1

It is clear that $\|x\| \le \|x\|_1$. If $f$ is continuous, it is a bounded operator and so there is some $M$ such that $|f(x)| \le M\|x\|$. Then $\|x\|_1 \le (1+M) \|x\|$, and so $\|\cdot\|_1$ and $\|\cdot\|$ are equivalent. If the two norms are equivalent, there is some $L$ such that $\|x\|_1 \le L \|x\|$, and so $|f(x)| \le (L-1) \|x\|$. Hence $f$ is ...


4

If $\{ x_{n} \}$ converges to $x$ in $\|\cdot\|_1$, then it converges in $\|\cdot\|$ because $$ \|x-x_n\| \le \|x-x_n\|_1. $$ Conversely, if $\{ x_n \}$ converges to $x$ in $\|\cdot\|$, then $\{f(x_n)\}$ converges to $f(x)$ because $f$ is continuous; therefore, $\{ x_{n} \}$ converges to $x$ in $\|\cdot\|_1$.


1

Hint. It suffices to prove the following: $$ \|x_n-x\|\to 0 \quad\text{iff}\quad \|x_n-x\|_1\to 0. $$


1

I think the inequality $|Ax| \leq \| A \| |x|$ really doesn't imply what you need. Here is another suggestion of how to see it: from the definition of $\|A\|,$ which says $$\|A\| = \sup_{|x| \leq 1} |Ax|,$$ it is clear that if $|Ax| \leq \lambda |x|$ for every $x \in \mathbb{R}^n,$ then the set of real numbers $\{|Ax|: |x| \leq 1\}$ is a subset of the set ...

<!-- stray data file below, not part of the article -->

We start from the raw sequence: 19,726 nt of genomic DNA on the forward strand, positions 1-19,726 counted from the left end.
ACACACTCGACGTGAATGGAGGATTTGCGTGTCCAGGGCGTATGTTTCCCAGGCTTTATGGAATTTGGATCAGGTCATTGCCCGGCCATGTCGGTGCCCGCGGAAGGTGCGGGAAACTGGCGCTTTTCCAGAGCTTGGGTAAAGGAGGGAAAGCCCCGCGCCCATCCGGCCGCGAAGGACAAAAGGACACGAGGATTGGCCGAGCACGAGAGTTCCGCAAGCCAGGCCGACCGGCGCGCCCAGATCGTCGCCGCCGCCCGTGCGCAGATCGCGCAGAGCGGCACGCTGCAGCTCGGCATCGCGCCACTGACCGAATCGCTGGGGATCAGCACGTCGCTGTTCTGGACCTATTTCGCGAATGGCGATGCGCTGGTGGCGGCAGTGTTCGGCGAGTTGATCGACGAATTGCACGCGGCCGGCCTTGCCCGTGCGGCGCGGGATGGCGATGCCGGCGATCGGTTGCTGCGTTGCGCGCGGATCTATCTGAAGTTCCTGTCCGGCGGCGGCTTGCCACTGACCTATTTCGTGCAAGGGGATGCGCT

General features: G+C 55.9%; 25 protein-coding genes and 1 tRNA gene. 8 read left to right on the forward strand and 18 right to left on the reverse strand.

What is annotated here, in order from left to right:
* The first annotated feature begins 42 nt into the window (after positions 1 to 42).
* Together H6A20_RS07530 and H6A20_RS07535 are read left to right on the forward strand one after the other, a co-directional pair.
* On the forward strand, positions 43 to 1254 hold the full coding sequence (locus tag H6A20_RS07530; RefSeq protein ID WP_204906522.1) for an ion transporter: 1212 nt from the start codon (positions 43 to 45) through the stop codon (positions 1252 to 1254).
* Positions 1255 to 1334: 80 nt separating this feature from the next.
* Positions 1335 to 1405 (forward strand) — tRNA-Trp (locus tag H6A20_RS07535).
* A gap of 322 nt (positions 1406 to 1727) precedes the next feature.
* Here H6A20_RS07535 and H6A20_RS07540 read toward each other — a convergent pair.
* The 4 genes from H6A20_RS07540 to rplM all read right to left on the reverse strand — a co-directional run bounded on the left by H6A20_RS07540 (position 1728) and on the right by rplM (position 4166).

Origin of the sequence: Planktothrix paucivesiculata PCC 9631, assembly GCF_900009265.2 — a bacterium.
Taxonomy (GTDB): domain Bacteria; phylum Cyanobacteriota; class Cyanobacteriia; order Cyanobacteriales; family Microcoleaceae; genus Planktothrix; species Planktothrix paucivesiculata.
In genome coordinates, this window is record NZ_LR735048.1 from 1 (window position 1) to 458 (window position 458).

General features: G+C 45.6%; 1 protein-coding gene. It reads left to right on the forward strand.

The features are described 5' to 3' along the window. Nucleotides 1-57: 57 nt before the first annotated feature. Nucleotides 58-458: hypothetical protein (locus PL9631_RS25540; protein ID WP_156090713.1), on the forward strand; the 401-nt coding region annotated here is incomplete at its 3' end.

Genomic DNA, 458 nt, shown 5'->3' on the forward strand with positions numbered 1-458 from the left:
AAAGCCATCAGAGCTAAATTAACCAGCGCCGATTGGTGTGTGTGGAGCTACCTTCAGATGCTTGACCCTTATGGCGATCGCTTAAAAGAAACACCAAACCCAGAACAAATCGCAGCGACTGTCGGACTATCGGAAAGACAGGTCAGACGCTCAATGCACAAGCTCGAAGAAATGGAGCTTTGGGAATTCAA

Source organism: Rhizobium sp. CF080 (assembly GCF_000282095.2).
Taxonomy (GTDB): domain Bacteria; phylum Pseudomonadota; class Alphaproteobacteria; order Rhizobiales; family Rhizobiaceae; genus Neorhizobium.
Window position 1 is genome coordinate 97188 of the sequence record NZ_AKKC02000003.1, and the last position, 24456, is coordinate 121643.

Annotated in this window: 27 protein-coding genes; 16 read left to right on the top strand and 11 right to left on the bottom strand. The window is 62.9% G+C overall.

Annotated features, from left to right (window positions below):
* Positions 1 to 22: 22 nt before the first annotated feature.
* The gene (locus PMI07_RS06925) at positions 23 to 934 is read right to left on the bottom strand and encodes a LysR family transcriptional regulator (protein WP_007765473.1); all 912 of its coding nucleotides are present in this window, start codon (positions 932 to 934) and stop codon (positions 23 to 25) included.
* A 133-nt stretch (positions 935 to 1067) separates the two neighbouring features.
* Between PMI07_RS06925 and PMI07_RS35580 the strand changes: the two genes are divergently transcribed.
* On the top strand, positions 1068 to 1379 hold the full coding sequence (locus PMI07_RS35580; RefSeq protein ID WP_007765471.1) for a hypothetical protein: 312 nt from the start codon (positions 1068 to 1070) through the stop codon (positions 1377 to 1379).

1

If $|Ax|\leq \lambda|x|$ for all $x\in\mathbb{R}^n$, then in particular it holds for all $|x|\leq 1$. Then $$\|A\|=\sup_{|x|\leq 1}|Ax|\leq\sup_{|x|\leq 1}\lambda|x|\leq\lambda.$$


2

By definition $||A||$ is the supremum of all $|Ax|$ where $x$ ranges over the unit ball. Now assume that $|Ax| \leq \lambda|x|$ for all $x \in \mathbb{R}^n$. First observation is that $\lambda \geq 0$ since $|Ae_1| \geq 0$ and $|e_1| = 1$ (here $e_1$ is some vector with norm $1$). Let $x \in \mathbb{R}^n$ with $|x| \leq 1$. Then by definition $|Ax| \leq ...


1

This comes from an equivalent definition of the Norm $\| A \|$: $$ \| A \| := \text{inf} \{\lambda \geq 0 | \forall x \in \mathbb{R}^n: |Ax| \leq \lambda |x| \} $$


0

We look for the linear and the bilinear terms in the multivariate Taylor approximation at $x$ (in subscript): $$f(x+u) \approx f_x + Df_x\,(u) + \tfrac12 Hessf_x\,(u,u).$$ Let $f(x)=\|Ax\|^2$, then $$ \langle A(x+h),A(x+h)\rangle=\|Ax\|^2+2\langle Ax,h\rangle+\langle Ah,Ah\rangle $$ The Hessian term can be written as $\langle Ah,Ah\rangle=\tfrac12 \langle ...


2

Consider the subset consisting of the $e_n$'s. It's bounded, because each sequence has norm $1$. Since the distance between any two distinct sequences is $2$, any Cauchy sequence is constant and thus converges, so the subset is closed. However, it's not compact because, it does not have a convergent subsequence. The reason your sequence doesn't have a ...